|Jarrod Good||Jesse Walk|
For anyone who was happy to see the Penns Valley Rams roll out of Tyrone last Friday, content that the Eagles had survived a scare, there’s some bad news.
Tyrone’s next opponent was molded from the same cookie cutter.
So if last week’s game against the Rams didn’t do it for you – if a straight-ahead, basic rushing attack and stick-it-in-your ear defense isn’t your cup of tea – you may want to think twice about making that trip to Wingate when the Eagles face Bald Eagle Area Friday at 7 p.m.
But if you’re looking for some incentive to stop by, here’s a little nugget: senior Johnny Franco may see his first action of the season after being cleared by doctors on Monday, according to his father, head coach John Franco. Johnny Franco was able to begin participating in running drills on Monday, coach Franco said, and has steadily progressed to the point where playing a snap or two against BEA is now quite possible.
“The doctor assured us there’s no further risk of injury,” coach Franco said. “He thinks he could be 80 percent by Friday. The biggest problem is how painful it is, but that’s gotten better every day this week. So we’re cautiously optimistic.”
In his absence, Tyrone has been pretty good – undefeated at 3-0, atop the MAC Nittany Division with a 2-0 record, and boasting a defense that has allowed three points all season.
With numbers like those, his return is most likely something BEA coach John Bathurst would like to delay for at least another week. After all, it was against BEA last season that running back Tyler Gillmen made his return from an early-season absence and scored three touchdowns while accumulating 132 yards of total offense in a 35-14 victory.
“Obviously, our kids know him and have seen him in basketball and track, and they know what kind of athlete he is,” said Bathurst. “We have to expect that he will be playing, but Tyrone is more than just Johnny Franco. They’re allowed to have 11 guys on the field, and so are we.”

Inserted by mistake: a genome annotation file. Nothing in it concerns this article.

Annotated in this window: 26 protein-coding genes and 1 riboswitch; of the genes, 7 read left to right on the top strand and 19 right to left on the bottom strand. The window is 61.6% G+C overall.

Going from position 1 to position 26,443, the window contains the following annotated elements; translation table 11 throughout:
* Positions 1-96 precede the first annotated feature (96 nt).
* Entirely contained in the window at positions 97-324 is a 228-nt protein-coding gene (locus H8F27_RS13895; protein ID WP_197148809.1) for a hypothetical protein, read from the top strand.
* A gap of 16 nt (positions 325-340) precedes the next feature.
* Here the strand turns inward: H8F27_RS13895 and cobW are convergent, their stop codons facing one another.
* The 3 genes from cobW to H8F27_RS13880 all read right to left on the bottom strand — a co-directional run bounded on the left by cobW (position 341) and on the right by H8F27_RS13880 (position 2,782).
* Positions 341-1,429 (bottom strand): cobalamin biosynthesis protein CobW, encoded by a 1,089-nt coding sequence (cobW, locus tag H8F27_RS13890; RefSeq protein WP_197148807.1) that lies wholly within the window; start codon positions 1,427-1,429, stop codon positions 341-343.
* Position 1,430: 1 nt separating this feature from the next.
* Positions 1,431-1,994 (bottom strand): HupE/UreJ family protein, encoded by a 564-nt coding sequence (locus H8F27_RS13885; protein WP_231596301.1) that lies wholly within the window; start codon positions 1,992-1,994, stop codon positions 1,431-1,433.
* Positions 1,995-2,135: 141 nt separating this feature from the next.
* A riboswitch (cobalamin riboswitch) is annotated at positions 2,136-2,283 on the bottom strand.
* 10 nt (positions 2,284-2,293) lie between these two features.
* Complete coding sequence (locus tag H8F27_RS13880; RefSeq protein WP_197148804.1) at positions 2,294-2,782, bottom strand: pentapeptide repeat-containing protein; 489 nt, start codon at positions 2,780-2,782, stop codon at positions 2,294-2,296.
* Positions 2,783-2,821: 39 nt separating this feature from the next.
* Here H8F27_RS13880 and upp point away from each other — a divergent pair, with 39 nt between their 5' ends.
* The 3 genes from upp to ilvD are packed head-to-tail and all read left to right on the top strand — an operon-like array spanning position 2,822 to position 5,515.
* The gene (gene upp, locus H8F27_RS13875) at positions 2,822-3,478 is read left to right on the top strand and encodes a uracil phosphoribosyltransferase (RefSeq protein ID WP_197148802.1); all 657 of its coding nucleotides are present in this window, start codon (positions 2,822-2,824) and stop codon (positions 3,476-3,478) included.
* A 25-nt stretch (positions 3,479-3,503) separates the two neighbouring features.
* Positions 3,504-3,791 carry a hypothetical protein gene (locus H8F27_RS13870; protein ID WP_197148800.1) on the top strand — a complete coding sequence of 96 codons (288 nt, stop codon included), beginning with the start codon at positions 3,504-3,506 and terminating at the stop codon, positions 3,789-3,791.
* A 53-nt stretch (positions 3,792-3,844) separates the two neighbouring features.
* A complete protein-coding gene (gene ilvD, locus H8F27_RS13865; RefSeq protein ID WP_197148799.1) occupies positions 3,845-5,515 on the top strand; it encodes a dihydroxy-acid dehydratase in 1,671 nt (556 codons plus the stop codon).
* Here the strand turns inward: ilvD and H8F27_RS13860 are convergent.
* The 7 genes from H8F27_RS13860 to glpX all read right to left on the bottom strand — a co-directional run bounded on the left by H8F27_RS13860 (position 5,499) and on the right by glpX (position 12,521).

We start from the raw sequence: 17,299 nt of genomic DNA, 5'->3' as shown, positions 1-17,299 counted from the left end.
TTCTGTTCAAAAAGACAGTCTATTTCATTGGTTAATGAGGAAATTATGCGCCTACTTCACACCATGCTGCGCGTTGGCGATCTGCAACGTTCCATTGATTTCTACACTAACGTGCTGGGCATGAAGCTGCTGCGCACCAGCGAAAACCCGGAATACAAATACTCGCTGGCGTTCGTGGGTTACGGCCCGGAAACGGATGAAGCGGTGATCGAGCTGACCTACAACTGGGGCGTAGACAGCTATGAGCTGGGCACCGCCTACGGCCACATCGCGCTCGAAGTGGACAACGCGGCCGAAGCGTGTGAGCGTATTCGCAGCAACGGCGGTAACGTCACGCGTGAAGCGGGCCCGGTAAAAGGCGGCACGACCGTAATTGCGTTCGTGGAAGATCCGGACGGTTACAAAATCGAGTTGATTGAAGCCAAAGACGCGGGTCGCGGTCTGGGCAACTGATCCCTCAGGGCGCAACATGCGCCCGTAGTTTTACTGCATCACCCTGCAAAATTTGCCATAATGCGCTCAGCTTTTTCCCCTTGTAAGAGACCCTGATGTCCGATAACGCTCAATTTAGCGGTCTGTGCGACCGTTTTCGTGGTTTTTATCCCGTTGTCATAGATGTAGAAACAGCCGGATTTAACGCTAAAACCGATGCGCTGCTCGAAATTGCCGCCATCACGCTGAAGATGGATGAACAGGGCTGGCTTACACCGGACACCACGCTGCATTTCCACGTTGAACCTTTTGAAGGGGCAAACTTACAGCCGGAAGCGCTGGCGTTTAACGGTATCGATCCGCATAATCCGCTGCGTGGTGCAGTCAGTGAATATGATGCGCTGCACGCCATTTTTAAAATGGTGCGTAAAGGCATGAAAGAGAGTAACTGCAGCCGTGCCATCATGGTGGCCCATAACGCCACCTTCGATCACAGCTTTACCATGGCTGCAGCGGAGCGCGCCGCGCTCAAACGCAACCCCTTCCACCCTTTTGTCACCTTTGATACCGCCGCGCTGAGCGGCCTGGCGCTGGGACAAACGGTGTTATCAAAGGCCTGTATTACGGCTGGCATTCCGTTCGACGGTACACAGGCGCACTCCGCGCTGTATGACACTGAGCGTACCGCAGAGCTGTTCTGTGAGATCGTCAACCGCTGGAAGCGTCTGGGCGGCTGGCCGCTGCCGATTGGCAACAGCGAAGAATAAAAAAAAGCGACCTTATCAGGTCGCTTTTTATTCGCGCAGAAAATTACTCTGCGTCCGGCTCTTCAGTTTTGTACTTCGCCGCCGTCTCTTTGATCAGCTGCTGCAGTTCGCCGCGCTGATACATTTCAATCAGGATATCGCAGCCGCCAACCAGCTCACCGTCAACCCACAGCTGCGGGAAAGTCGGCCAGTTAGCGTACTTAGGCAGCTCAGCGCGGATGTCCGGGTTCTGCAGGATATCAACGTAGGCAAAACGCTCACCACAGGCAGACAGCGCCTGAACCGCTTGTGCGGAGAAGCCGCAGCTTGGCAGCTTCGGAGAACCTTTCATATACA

So far, BEA’s 11 has been competitive, but not successful in terms of wins and losses. Bald Eagle is 0-3 after last week’s 27-22 loss to Lewistown, and it’s averaging just 18 points per game. Its defense is allowing 19 points per game, and it hasn’t allowed a 100-yard rusher yet this season.
“They’re one tough defense, and we know they’ll be a challenge,” said Franco. “They’re almost identical to Penns Valley, and they have eight starters back.”
BEA’s proclivity for stopping the run makes for an interesting match up against Tyrone, which has run the ball as well as anyone this season, even without their 1,600-yard rusher from a year ago.
Behind senior Shayne Tate – a receiver who has filled in for Franco all three games this season – the Eagles are averaging 240 rushing yards per game. Tate has rushed for 516 yards and two touchdowns, averaging 8.7 yards per carry.
“They’re the same as they’ve ever been,” said Bathurst. “They’re very good. Franco reloads so quickly. It’s going to be a great challenge.”